Penang is one of my favourite weekend getaway with L for a few reasons. It is easily accessible from either Singapore or Kuala Lumpur with great food and a general relaxed old world charm. I have found the island to be a place of few retail temptations which is just as well for that leaves me with less distractions and allow us to just mope around without a purpose, experiment with food from the myriads of street food stalls and just chill out. As we get to go to Penang quite frequently, we have ceased to pound the many one way streets in Penang like a pair of hungry wolves. I know of people who would visit Penang and eat non-stop but both L and I are not that hedonistic… Rather we have learnt to take full opportunities of the 3 standard meal times to test out our favourite dishes at different stalls. For all our trips, there would be Penang Char Kuey Teow but we have never yet returned to the same stall twice. It all started with my rotten luck of always being there when the famous Sisters Char Kueh Teow is closed for business. My rotten luck ran for 3 straight consecutive visits. That forced us to look elsewhere for the famous Penang fried noodle dish. I cannot recall all where I have eaten, L may remember better but we’ve had some very good ones even though these are not as hyped up as the Sisters Char Kuey Teow. This trip, though, luck was with me for the famous Sisters Char Kuey Teow stall was opened but disappointingly, I was less than impressed. Compared to the many other Char Kuey Teow I have eaten in Penang, I grade this a dismal 4 out 10. L would probably grade it even lower… he was more vehement and vocal about his disappointment. The dish was bland and lacked the smoky ‘breath of wok’ which is so important for the Penang version of this noodle dish. The Singapore Char Kuey Teow is fried with a drizzle of dark sweet sauce which imparts a lovely caramelised taste to the dish. Nevertheless, there were still hoards of camera toting visitors at the stall… but I know I will not return again.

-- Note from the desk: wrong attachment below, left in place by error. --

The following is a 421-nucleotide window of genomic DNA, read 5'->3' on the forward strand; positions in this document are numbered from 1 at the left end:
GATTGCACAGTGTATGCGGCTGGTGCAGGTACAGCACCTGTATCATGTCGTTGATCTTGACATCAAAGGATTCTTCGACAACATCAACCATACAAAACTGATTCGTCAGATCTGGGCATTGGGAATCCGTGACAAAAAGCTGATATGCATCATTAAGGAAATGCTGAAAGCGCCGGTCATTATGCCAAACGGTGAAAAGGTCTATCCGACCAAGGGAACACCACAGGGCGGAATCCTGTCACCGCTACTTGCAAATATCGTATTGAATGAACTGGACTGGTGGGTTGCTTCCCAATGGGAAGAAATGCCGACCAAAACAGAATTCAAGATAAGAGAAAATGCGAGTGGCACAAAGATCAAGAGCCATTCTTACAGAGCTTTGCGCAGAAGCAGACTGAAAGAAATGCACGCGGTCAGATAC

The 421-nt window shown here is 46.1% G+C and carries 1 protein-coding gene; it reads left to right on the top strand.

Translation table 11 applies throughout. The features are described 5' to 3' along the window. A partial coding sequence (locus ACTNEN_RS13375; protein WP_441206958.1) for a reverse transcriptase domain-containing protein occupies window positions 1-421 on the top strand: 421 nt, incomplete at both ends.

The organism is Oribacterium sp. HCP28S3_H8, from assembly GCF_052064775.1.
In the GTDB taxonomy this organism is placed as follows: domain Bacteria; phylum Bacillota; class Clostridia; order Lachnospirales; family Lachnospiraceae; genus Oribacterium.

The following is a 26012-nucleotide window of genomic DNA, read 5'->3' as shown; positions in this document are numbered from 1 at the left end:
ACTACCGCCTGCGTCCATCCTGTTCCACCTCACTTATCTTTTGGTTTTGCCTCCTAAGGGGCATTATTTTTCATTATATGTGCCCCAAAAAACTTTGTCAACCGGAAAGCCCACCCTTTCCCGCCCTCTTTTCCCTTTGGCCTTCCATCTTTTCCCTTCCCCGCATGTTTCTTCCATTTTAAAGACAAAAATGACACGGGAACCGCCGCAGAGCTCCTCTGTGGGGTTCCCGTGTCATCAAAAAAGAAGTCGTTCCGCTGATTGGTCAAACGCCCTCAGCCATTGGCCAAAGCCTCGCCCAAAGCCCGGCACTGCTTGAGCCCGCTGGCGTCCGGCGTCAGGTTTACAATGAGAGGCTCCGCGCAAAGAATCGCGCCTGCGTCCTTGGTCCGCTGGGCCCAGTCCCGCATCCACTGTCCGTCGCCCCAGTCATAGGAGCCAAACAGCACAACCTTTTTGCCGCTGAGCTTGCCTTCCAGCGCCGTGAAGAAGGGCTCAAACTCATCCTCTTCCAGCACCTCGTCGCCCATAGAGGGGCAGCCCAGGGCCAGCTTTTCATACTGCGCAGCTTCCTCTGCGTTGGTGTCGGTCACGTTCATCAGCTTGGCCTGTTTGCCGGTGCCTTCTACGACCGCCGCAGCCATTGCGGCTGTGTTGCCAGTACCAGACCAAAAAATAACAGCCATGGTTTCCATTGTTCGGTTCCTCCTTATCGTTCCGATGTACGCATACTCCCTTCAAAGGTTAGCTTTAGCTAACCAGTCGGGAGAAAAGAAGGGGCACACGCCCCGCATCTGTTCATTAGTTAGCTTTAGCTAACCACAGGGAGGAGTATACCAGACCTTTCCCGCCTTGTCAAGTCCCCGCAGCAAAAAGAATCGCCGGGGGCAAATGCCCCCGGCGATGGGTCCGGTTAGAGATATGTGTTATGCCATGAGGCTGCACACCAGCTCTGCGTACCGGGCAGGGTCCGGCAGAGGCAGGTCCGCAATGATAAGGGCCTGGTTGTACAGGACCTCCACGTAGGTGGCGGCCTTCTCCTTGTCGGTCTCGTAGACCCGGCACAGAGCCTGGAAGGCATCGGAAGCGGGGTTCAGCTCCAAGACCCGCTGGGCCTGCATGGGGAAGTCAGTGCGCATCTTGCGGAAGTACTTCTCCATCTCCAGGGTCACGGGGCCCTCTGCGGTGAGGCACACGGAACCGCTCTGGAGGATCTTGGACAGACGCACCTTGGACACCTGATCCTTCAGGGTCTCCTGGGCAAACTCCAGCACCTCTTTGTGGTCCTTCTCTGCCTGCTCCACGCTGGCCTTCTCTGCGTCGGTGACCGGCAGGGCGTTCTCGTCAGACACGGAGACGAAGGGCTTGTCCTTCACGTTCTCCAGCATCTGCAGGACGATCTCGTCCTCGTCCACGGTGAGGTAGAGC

With a little hubris, I told L I would attempt to fry the noodle dish when I get back to Singapore. The recipe for Penang Char Kuey Teow is actually very simple. Those who like their noodle to be spicy may claim that the chili paste is critical but that, in my opinion, is not the essence of the dish. What is critical is the heat that would give the noodles that smoky burnt fragrance and any penang hawker worth his salt would be frying the noodles in small single portion to ensure that the cooking can be done at optimum heat. Hence, next time, look out for hawkers who fry in bulk, you can walk away and forget about eating at their stalls. The other important ingredient, in my opinion that ups the fragrance factor is pork lard. Unfortunately, I had neither of these 2 elements when I attempted this … my overbearing pride brought down to earth….